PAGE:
United States medal tracker for Tokyo Paralympics

2020 Tokyo Paralympics - Day 11
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The United States closed the Tokyo Paralympics with 104 medals (37 gold, 36 silver, 31 bronze), placing fourth in the overall medal count and third in the gold-medal count. A sport-by-sport list of all medals won by Americans at the Games follows. WR/PR/AR denotes athlete set a world, Paralympic or American record in the final.

Archery (1)
GOLD – Kevin Mather, men’s individual recurve open

Canoe Sprint (1)
SILVER – Blake Haxton, men’s va’a single 200m VL2

Cycling – Road (7)
GOLD – Oksana Masters, women’s road race H5
GOLD – Oksana Masters, women’s time trial H4-5
GOLD – Shawn Morelli, women’s time trial C4
SILVER – Aaron Keith, men’s time trial C1
BRONZE – Alicia Dana, women’s road race H1-4
BRONZE – Jill Walsh, women’s road race T1-2
BRONZE – Alicia Dana/Freddie de los Santos/Ryan Pinney, mixed team relay H1-5

Cycling – Track (1)
SILVER – Shawn Morelli, women’s 3000m individual pursuit C4

Equestrian (3)
GOLD – Roxanne Trunnell, individual test Grade I
GOLD – Roxanne Trunnell, individual freestyle test Grade I; PR
BRONZE – Roxanne Trunnell/Rebecca Hart/Kate Shoemaker, team test to music

Goalball (1)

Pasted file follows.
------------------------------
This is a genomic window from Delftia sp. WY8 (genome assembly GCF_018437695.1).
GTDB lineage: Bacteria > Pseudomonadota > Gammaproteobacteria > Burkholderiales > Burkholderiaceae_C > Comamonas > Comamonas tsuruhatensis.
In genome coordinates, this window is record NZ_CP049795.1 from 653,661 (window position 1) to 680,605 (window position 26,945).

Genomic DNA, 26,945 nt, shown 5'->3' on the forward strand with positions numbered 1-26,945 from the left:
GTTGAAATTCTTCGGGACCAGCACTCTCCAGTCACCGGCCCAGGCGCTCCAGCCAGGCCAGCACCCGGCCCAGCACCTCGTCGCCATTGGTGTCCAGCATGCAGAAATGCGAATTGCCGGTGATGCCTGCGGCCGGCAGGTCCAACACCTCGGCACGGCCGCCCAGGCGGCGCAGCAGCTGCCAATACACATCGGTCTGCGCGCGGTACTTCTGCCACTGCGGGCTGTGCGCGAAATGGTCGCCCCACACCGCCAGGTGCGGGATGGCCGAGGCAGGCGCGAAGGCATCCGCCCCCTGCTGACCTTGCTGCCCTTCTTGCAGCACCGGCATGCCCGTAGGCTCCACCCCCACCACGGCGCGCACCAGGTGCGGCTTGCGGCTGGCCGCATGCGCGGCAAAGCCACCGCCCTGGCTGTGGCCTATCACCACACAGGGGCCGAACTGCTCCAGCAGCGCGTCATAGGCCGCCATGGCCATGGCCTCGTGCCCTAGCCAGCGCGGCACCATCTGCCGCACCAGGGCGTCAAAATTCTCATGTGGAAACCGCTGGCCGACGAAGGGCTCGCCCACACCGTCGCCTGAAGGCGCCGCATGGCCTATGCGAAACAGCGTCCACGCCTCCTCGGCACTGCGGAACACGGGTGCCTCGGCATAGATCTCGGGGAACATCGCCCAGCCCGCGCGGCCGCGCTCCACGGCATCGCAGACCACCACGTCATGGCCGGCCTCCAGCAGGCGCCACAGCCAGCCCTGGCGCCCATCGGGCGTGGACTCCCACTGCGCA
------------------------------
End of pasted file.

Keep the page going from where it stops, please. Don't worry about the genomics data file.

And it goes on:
SILVER – Mindy Cook/Lisa Czechowski/Amanda Dennis/Marybai Huking/Eliana Mason/Asya Miller, women’s team

Judo (1)
SILVER – Ben Goodrich, men’s 100kg B2

Rowing (1)
SILVER – Karen Petrik/John Tanguay/Charley Nordin/Dani Hansen/Allie Reilly, PR3 mixed coxed four

ON HER TURF: Women win 62% of Team USA’s medals in Tokyo

Sitting Volleyball (1)
GOLD – Whitney Dosty/Annie Flood/Heather Erickson/Katie Holloway/Kaleo Kanahele Maclay/Monique Matthews/Nichole Millage/Emma Schieck/Lexi Shifflett/Lora Webster/Jillian Williams/Bethany Zummo, women’s team

Swimming (35)
GOLD – Hannah Aspden, women’s 100m backstroke S9
GOLD – Evan Austin, men’s 50m butterfly S7
GOLD – McKenzie Coan, women’s 400m freestyle S7
GOLD – Robert Griswold, men’s 100m backstroke S8; WR
GOLD – Robert Griswold, men’s 100m butterfly S8
GOLD – Mikaela Jenkins, women’s 100m butterfly S10
GOLD – Jessica Long, women’s 100m butterfly S8
GOLD – Jessica Long, women’s 200m individual medley SM8
GOLD – Elizabeth Marks, women’s 100m backstroke S6; WR
GOLD – Anastasia Pagonis, women’s 400m freestyle S11; WR
GOLD – Gia Pergolini, women’s 100m backstroke S13; WR
GOLD – Morgan Stickney, women’s 400m freestyle S8
GOLD – Mallory Weggemann, women’s 100m backstroke S7; PR
GOLD – Mallory Weggemann, women’s 200m individual medley SM7
GOLD – Hannah Aspden/Mikaela Jenkins/Jessica Long/Morgan Stickney, women’s 4x100m medley relay 34 points
SILVER – David Abrahams, men’s 100m breaststroke SB13
SILVER – McKenzie Coan, women’s 100m freestyle S7
SILVER – Ahalya Lettenberger, women’s 200m individual medley SM7
SILVER – Jessica Long, women’s 100m breaststroke SB7
SILVER – Jessica Long, women’s 400m freestyle S8
SILVER – Elizabeth Marks, women’s 50m freestyle S6